Hidden Dangers of Vaping - KIM THOMPSON, M.D.

 
Hidden Dangers of Vaping - KIM THOMPSON, M.D.
Hidden Dangers of Vaping
       KIM THOMPSON, M.D.
Hidden Dangers of Vaping - KIM THOMPSON, M.D.
Pervasive Problem in Schools:
• It is taking over our school restrooms
Hidden Dangers of Vaping - KIM THOMPSON, M.D.
Current Trends in Youth:
• 90% of smokers have their first cigarette before they are 18 (US Preventive Services
  Task Force).
• E-cigarettes surpassed combustible cigarettes as the most commonly used tobacco
  product among U.S. middle and high school students in 2014.1
• In 2018, more than 3.6 million middle and high school students reported they currently
  use e-cigarettes.2
Hidden Dangers of Vaping - KIM THOMPSON, M.D.
Current
Trends in
 Youth
Hidden Dangers of Vaping - KIM THOMPSON, M.D.
The “Cost-Free” Mentality: Public
Misperceptions
• Very alarming considering that harm
  perceptions influence tobacco use
  behaviors.
• Many young people don't see
  e-cigarettes as harmful, so prevention
  is especially important. (Thomas
  Houston, M.D., former chair of the
  AAFP Commission on Health of the
  Public)
• 80 percent of youth do not see great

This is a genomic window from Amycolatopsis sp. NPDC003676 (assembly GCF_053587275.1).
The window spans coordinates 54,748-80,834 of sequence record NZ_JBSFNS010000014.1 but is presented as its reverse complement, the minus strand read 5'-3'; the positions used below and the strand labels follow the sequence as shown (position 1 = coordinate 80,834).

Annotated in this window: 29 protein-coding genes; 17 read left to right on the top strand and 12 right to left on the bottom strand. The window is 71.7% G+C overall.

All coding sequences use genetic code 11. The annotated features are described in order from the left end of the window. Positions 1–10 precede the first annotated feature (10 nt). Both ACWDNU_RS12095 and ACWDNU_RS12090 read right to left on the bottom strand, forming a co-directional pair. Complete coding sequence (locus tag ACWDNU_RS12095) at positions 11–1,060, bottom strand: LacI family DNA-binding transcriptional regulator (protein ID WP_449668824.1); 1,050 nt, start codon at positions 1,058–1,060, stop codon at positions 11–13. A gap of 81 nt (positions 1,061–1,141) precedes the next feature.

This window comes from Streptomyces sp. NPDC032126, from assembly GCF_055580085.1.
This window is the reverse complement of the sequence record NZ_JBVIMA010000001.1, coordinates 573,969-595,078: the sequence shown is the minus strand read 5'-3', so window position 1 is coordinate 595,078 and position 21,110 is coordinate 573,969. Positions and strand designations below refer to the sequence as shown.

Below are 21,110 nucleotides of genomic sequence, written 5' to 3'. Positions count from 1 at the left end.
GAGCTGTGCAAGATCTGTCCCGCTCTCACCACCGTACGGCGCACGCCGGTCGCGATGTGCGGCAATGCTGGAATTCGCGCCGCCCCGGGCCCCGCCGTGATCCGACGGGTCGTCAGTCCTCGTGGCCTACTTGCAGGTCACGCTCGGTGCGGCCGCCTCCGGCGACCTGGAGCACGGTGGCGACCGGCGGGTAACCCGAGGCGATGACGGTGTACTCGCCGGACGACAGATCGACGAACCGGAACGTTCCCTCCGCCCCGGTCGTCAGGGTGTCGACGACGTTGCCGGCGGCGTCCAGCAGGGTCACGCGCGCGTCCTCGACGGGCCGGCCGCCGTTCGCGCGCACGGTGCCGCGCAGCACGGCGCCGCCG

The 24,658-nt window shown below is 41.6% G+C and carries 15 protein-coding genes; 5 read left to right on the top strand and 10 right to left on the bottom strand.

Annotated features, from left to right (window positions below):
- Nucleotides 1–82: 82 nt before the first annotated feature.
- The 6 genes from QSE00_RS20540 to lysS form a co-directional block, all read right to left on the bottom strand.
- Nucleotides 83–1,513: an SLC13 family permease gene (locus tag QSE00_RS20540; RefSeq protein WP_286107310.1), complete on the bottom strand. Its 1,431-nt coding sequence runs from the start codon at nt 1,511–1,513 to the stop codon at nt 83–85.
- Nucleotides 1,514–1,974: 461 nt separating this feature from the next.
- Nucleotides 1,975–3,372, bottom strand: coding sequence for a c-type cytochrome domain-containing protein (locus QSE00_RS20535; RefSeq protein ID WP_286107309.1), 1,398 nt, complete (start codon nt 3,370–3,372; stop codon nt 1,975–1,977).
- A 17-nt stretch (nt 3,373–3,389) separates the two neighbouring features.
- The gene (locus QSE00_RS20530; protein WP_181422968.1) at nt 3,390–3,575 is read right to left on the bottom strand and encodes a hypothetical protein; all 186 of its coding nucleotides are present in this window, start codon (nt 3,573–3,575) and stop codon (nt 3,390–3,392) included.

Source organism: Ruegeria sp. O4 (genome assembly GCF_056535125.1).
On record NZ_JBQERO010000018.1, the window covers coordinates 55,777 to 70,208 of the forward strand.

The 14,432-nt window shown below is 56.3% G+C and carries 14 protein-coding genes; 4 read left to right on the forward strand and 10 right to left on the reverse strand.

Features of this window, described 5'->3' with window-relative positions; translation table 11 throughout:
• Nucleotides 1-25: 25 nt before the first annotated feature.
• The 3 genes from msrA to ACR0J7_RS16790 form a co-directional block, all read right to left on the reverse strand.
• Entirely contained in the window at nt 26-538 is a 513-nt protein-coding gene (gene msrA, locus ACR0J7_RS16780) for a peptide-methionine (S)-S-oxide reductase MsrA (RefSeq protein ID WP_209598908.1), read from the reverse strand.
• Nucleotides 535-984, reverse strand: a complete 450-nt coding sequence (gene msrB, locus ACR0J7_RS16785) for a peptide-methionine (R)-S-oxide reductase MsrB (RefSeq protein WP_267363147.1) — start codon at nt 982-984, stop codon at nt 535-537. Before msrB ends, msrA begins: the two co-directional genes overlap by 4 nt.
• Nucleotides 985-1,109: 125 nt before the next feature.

risk of harm from regular use of
  e-cigarettes.3
Hidden Dangers of Vaping - KIM THOMPSON, M.D.
The “Cost-Free” Mentality:
Public Misperceptions
Hidden Dangers of Vaping - KIM THOMPSON, M.D.
The “Cost-Free” Mentality: Real Risk
• As of August 27, 2019, at least 215 possible cases in 25 states of
  progressive, severe pulmonary disease related to the use of e-cigarettes
  or “vaping” have been reported to the U.S. Centers for Disease Control
  and Prevention (CDC).
• And as of September 6, 2019, that number jumped to more than 450
  cases of vaping-related illness in 33 states and 3 more deaths.
• One death each has been reported in Illinois, Oregon, California, Indiana
  and Minnesota.
• These pulmonary injuries are particularly seen among adolescents and
  young adults. Patients are experiencing respiratory symptoms including
  cough, shortness of breath, and fatigue, and symptoms typically worsen
  over a period of days or weeks before admission to the hospital.
Hidden Dangers of Vaping - KIM THOMPSON, M.D.
The “Cost-Free” Mentality: Real Risk
Myth: E-cigarettes assist in smoking        Myth: E-cigarettes do not carry the
cessation                                   risk associated with conventional
                                            cigarette use
• Study published in the American Journal
  of Preventive Medicine involved 9,352     • E-cigarettes deliver lower levels of
                                              carcinogens than conventional
  current and former e-cigarette users. 4     cigarettes, but both products still deliver
• E-cigarette use actually reduces the        particles and toxins that increase the risk
  likelihood of successfully quitting         of cardiovascular disease and acute MI
  smoking for most smokers.                 • Both inhibit endothelial
                                              functioning/dilation of arteries, and shift